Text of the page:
My team and I were working on a snail hood design for our robot and were having some trouble with figuring out how to lock it. Any ideas?
EDIT: Also, I’m talking about keeping it in dimensions at the star of the match. Sorry for the confusion.
you don’t need to lock it. just have enough tension from rubber bands to keep it up.
unless you’re talking about keeping it in size at the start of the match. in that case, you have a few options. you could use some nylon string put though some meshed gears so that when the gears turn it releases the string, which would release the hood. a better solution might be creating some kind of hook on the sides of the hood that hook on to something attached to your launcher, so that when it rotates for the first time it releases the latch.
Yep… Keeping it in size is what I was talking about. Thanks for the help!
I put zip ties onto the edge of my hood that I weave into the bands on my flywheel before the match. There’s just enough friction to reliably hold it in place
We’re doing that exact thing, technically the hood can fall back into starting restrictions because there’s no lock but our rubber bands hold it up.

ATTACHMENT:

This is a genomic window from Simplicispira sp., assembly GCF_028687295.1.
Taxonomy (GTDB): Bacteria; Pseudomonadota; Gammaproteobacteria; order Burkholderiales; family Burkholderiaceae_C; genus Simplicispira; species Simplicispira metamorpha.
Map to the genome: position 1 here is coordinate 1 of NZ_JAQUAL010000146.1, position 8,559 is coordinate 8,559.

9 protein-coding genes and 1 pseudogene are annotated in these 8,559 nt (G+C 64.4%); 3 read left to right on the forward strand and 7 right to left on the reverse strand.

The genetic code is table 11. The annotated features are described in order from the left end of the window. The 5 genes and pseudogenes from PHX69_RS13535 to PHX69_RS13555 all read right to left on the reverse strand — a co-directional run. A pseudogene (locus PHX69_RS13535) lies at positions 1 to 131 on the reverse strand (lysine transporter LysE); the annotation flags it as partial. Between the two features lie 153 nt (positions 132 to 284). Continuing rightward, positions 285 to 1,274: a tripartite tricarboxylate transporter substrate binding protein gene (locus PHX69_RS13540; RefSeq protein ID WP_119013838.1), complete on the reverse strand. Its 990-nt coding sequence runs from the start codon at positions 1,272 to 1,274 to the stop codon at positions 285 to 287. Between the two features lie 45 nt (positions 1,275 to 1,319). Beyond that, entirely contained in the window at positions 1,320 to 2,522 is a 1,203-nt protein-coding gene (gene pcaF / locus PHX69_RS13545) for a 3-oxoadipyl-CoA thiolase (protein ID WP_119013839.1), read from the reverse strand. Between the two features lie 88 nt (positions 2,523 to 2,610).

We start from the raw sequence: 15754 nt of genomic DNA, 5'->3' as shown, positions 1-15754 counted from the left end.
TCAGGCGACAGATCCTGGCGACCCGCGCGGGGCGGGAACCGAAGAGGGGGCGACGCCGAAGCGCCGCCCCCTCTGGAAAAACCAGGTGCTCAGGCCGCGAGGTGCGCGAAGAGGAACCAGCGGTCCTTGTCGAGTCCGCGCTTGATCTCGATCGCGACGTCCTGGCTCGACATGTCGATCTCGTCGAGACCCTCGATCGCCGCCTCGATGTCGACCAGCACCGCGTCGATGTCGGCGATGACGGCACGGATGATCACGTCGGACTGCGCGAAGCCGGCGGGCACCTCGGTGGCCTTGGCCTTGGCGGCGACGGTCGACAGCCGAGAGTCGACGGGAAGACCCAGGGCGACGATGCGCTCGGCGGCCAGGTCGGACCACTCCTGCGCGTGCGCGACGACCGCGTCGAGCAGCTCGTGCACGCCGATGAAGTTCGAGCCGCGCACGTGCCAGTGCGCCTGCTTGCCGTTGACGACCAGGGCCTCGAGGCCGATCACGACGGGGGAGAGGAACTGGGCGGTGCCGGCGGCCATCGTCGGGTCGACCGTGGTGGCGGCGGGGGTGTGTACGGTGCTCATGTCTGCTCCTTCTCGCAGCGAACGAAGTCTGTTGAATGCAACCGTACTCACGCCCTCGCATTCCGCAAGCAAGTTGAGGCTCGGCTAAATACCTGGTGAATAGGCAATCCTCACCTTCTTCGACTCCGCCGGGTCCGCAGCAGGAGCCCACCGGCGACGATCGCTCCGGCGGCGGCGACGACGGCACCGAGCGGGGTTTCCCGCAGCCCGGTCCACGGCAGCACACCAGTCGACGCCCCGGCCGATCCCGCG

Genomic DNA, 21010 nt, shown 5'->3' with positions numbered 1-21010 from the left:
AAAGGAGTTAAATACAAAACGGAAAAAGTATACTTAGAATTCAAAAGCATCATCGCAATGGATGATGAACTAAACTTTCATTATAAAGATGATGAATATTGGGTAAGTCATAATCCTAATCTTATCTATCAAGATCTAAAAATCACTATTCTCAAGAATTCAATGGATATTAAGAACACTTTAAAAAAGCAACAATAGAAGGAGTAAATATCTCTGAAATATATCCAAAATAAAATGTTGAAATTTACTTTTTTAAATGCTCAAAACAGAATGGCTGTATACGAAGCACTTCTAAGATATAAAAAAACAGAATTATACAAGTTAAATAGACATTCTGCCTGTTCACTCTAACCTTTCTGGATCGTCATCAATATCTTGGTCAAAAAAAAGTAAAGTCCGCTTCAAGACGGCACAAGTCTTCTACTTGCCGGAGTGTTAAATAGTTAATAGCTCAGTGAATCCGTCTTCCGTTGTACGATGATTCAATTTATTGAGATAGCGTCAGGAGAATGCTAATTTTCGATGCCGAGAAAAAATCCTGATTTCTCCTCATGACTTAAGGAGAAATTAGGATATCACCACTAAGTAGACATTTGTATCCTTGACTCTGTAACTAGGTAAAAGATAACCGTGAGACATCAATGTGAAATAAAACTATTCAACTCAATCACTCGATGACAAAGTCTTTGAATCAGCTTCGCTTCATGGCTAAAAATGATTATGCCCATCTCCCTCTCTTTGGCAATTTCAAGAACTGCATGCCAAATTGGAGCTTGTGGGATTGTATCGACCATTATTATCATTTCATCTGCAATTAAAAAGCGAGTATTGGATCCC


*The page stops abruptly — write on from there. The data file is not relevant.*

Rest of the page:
We use 135° gussets attached to either side of our hood that perfectly mesh with a screw sticking out from our flywheel gear. It works really well for us.
My team made slits in the Lexan and used the thin spacers with screws going through them to prevent the hood from coming out. At the start of the match, the Lexan is flat and then when a ball comes up it gets pulled up by the bands and stays up. Not the easiest mounting system but is very clean.
@neera That’s a really interesting mechanism. How do you keep the Lexan from just going around the spacers? Wouldnt the outside parts be pretty loose? or are they in tension?
Our hood has a crap ton of rubber bands pulling it up:
it has constant force pulling it up and a separate rubber band chain that pulls it down, that is hooked around a sprocket on out rubber band combines.
The slits are cut just a bit wider than the width of the screw diameter which is significantly less than the rim of the spacer, so even though it’s being pulled forwards its doesn’t come out. The outside not as loose as you would think and hasn’t popped out since its all apart of one piece of lexan. As long as the spacers are screwed in the right amount it should be fine.
I use a different way of deploying the hood, but the same concept still applies: I have a “hook” on the front of my hood that rests on one of the rubber bands on my middle roller.
(Kinda jank but it works)
Ours is pretty simple. The way we banded our hood allows it to rest on the top roller when the zip ties we use as stops are tucked next to the top roller. When the top roller spins, the zip ties pop out and the hood is tensioned upwards. This also pushes the backboard up. We’ve changed the backboard since we recorded this, but the same concept applies.
(Driver controlled so not as fast as a macro)
that’s not jank, it’s one of the better ways to do it